Open for the season June 28
- Tuesday and Wednesday 11:00-6:00 (Self-serve only)
- Thursday, Friday, Sunday 11:00-6:00
- Saturday 9:00-6:00
Small Farm grows fruits and vegetables suited for the New England climate on an old agricultural site (see the Farm History tab for more) in Stow, MA. We use growing practices that we believe would satisfy Organic standards, but are not currently certified. We currently focusing on getting the farm going in 2018 and will consider applying at a later date.
Too old to return to summer camp, Karl was sent to work at a local farm during his junior summer year of high school. His interest in farming only grew from there. Karl has studied 2D animation in college, gotten covered with bees in Uganda, Woofed in New Zealand and Hawaii and gotten lost in the Sierre Norte mountains of Mexico.
Karl loves small-scale farming, the challenges it brings and the knowledge and skills he gains through work. He believes it is a useful skill to preserve as the world becomes more automated and fewer people have the opportunity to work with their hands.
He enjoys growing lettuce and loves crunchy things he can chew on in the field. Also recently developed a taste for hot and spicy things.
Elena Colman started farming in 2006 at Brigham Farm after seeing how wonderfully dirty her big sister looked when she returned from her farm job. She loves the physical and mental challenges of farming, and the number of skills she's had to learn on the farm (plumbing, construction, accountant, PR).
She thinks farms are a special way to preserve land and provide a community space where people can gather, connect over the most basic of human needs--food, and leave their screens behind.
She also believes small-scale farms, both as providers and consumers, are an important piece of having a resilient food system, especially when faced with a changing climate. She is happy to be leasing land in an area with sufficient rainfall to replenish the water supply and takes her responsibilities of land stewardship very seriously.
She currently manages Lexington Community Farm, and helps Karl out whenever she can.
Written by Dwight Sipler (operator of small farm 1988-2017)
small farm began in 1988 when Dwight bought a tractor and rented some land on Tuttle Lane. We planted pumpkins and they grew somehow, and we harvested them somehow, and sold them somehow. That made us think we could do it.
The next year we rented some additional land and added tomatoes and peppers, winter squash and gourds to the mix. We started going to farmers markets. Dwight bought another tractor (and survived when Barbara found out). The new tractor was set up to cultivate two rows 36" apart, so everything was planted 36" apart, even radishes.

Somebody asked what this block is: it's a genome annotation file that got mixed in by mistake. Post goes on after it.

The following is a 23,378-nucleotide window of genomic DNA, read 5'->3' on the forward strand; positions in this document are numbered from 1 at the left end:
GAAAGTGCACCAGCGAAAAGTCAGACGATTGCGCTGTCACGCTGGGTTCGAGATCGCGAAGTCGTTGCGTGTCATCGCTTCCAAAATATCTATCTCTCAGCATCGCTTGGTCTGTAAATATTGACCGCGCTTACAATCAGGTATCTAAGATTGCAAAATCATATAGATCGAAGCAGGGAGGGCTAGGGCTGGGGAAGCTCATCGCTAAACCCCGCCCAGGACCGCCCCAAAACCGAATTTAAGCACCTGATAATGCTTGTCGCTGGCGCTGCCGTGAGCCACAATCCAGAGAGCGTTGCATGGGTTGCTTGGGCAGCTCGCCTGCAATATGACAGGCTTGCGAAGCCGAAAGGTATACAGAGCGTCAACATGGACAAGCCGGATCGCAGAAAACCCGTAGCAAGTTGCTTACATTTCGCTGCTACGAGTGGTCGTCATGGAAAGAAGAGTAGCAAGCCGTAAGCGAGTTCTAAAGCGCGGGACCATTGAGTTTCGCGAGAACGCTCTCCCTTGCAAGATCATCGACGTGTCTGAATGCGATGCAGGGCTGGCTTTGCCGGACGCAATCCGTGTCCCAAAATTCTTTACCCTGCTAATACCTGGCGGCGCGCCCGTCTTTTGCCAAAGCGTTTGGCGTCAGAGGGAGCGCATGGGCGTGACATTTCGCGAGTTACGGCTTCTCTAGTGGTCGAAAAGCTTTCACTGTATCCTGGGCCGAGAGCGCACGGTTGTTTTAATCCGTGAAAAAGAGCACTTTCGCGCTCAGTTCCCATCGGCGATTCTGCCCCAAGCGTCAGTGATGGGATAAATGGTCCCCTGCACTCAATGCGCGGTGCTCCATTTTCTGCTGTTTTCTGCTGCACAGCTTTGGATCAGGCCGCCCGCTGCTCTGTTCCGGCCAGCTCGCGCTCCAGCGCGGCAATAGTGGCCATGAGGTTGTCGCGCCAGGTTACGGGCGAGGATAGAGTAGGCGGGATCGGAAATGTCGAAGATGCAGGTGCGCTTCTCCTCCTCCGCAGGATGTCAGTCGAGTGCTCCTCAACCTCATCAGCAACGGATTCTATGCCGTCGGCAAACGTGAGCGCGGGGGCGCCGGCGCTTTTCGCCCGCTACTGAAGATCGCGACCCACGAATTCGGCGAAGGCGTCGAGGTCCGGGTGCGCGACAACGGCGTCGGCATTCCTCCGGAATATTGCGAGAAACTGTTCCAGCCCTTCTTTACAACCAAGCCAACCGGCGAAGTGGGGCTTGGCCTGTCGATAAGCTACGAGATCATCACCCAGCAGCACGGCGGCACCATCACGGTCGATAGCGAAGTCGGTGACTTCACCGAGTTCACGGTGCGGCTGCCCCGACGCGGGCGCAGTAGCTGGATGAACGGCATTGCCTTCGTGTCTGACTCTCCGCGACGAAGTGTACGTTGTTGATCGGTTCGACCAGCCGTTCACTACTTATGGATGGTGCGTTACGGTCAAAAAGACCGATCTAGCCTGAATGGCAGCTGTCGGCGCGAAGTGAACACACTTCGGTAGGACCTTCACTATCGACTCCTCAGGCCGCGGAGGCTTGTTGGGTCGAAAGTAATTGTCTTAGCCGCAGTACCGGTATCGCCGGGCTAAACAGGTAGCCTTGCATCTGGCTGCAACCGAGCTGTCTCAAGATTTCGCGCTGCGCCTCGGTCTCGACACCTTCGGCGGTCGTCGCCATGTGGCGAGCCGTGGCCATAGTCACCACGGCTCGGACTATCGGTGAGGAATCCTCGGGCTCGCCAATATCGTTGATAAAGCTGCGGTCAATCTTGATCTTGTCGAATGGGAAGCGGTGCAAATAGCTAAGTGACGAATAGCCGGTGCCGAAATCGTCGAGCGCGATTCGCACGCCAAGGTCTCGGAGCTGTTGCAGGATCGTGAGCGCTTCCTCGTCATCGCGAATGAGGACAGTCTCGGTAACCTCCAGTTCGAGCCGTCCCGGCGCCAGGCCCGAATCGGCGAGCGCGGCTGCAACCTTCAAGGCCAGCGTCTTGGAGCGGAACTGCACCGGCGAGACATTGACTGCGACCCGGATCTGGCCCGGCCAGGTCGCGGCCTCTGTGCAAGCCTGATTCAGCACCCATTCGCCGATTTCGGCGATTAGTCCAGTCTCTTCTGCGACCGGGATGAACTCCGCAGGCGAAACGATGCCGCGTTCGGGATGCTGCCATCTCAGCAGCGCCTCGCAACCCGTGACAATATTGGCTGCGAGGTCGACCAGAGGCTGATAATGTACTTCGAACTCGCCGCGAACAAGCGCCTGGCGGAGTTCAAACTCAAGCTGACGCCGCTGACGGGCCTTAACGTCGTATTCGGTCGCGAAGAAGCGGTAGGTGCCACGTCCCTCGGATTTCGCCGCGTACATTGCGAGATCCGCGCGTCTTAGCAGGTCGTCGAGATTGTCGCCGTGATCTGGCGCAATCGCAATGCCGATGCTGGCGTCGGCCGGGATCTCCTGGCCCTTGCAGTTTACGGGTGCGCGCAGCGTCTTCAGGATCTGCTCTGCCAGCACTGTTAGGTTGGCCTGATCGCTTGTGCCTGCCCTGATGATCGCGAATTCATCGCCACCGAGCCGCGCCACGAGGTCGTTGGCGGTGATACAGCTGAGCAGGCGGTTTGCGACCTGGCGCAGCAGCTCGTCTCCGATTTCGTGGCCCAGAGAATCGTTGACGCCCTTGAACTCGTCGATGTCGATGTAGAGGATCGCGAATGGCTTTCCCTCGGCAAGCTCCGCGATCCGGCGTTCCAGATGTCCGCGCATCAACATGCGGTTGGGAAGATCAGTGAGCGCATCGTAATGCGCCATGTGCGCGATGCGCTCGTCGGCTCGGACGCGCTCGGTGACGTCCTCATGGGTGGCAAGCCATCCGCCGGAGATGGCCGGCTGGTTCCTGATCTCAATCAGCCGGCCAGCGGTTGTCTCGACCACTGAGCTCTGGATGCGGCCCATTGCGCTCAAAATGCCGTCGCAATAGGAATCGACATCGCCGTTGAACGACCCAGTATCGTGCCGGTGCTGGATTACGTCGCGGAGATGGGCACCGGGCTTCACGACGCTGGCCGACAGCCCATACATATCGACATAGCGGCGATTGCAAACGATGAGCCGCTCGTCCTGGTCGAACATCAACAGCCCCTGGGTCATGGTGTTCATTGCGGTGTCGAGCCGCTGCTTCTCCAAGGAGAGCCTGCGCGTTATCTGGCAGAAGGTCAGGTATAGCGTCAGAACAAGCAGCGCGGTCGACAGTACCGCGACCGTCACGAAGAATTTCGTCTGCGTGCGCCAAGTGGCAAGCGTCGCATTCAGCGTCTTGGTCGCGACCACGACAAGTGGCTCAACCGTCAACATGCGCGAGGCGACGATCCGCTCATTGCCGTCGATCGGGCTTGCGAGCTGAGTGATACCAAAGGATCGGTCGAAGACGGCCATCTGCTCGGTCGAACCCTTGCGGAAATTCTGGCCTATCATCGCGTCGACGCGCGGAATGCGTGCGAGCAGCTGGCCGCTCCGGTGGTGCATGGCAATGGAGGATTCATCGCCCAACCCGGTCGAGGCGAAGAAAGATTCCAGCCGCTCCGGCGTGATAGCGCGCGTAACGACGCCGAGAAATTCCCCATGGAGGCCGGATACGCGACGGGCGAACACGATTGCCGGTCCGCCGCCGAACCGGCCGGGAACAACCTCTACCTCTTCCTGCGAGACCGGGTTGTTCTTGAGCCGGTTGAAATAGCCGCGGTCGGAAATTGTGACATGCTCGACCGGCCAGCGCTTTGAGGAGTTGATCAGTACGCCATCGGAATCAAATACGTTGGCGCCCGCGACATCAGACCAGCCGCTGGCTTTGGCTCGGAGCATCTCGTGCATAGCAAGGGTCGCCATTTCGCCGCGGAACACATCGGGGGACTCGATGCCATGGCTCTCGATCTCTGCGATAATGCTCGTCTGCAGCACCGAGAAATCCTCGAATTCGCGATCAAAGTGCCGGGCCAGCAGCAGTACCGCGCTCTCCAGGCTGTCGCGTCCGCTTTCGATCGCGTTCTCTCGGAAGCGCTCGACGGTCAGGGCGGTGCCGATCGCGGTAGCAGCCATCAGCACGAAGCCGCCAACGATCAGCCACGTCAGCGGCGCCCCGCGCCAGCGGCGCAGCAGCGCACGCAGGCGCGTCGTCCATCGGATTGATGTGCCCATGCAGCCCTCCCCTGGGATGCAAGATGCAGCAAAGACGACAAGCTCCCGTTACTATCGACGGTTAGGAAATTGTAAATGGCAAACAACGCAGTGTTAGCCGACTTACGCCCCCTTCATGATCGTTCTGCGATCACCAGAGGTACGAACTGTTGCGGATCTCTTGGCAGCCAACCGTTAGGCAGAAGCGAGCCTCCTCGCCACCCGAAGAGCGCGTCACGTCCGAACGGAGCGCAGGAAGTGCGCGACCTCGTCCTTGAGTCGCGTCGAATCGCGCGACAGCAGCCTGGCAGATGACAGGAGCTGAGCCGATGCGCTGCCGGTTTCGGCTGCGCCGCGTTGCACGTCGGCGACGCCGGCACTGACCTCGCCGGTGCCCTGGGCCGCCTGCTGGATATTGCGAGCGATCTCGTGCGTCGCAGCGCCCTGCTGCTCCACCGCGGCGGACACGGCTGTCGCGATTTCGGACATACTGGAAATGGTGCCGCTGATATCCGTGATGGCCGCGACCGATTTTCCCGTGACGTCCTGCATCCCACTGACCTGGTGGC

We started growing corn, and found out that the days to maturity listed in the catalog are averages, and vary a lot with the weather, so even though we planned the harvest dates to be uniformly distributed, the corn had a habit of bunching up and leaving gaps between the heavy harvest dates. We also learned about local geology, where the top layer of rocks is loosely termed “soil” by the New England farmers. Farming is very educational.
In 1992 we bought the Stephenson farm on Route 62. The farm had been used as a site for a sawmill for about 40 years. The major crop grown there was poison ivy, for which we had no market. So we set about clearing the land.
When we bought the farm it had a house right by the road, but it was in poor condition. It was an old house (it is shown on the 1830 map) and we were told that the clapboard styles were typical of the early 1800's, while the foundation construction was similar to houses built in the 1700's. The mansard roof was probably put on in the late 1800's. The house was connected to the barn by a shed, so one could walk to the barn out of the weather. There was a privy in the shed (a two holer, with wallpaper) with a cleanout underneath. The well was under the house, directly below the kitchen, and originally had a hand pump, probably in the kitchen. At some point, electricity was installed in the house and an electric pump was installed and the hand pump was removed (but not thrown away).
We had been selling our produce out of our garage at home on Route 117, but it got to be a bit cumbersome growing the produce somewhere else. So in 1998 we finally set up a stand at the farm, operating on weekends to see how the business would be over there. It was much better, since we had more parking, more visibility, and no running back and forth for the produce, so in 1999 we closed the stand on Route 117 and moved the stand completely to Route 62.
Since that time more of the fields have been cleared and put into production. The flowers have become very popular, particularly as a pick-your-own operation. We still are limited in space, so we have had to become more efficient and drop some items that did not perform well.
Stephenson Brothers est. 1988
The Stephenson family bought the property around 1898. An apple orchard was planted in the 1920's. Mr. Stephenson died in the early 1940's and the two sons, Stanley and Wendell inherited the property. They probably operated the orchard for a while, but Stanley operated a sawmill. The mill was steam powered and portative. After the 1938 hurricane the mill was located on Harvard road and produced lumber for several years. At some point, Massachusetts passed laws requiring inspection of steam boilers, and the steam power system was sold to someone in New Hampshire, where such laws were not present. Around 1960 the mill was moved to the farm, and was operated by Stanley until he died in the late 1980's. Wendell made an attempt to operate the mill occasionally with help from neighbors, but eventually the mill ceased operations.
On the 1830 map, the house is listed as being occupied by "Wid. Abbot".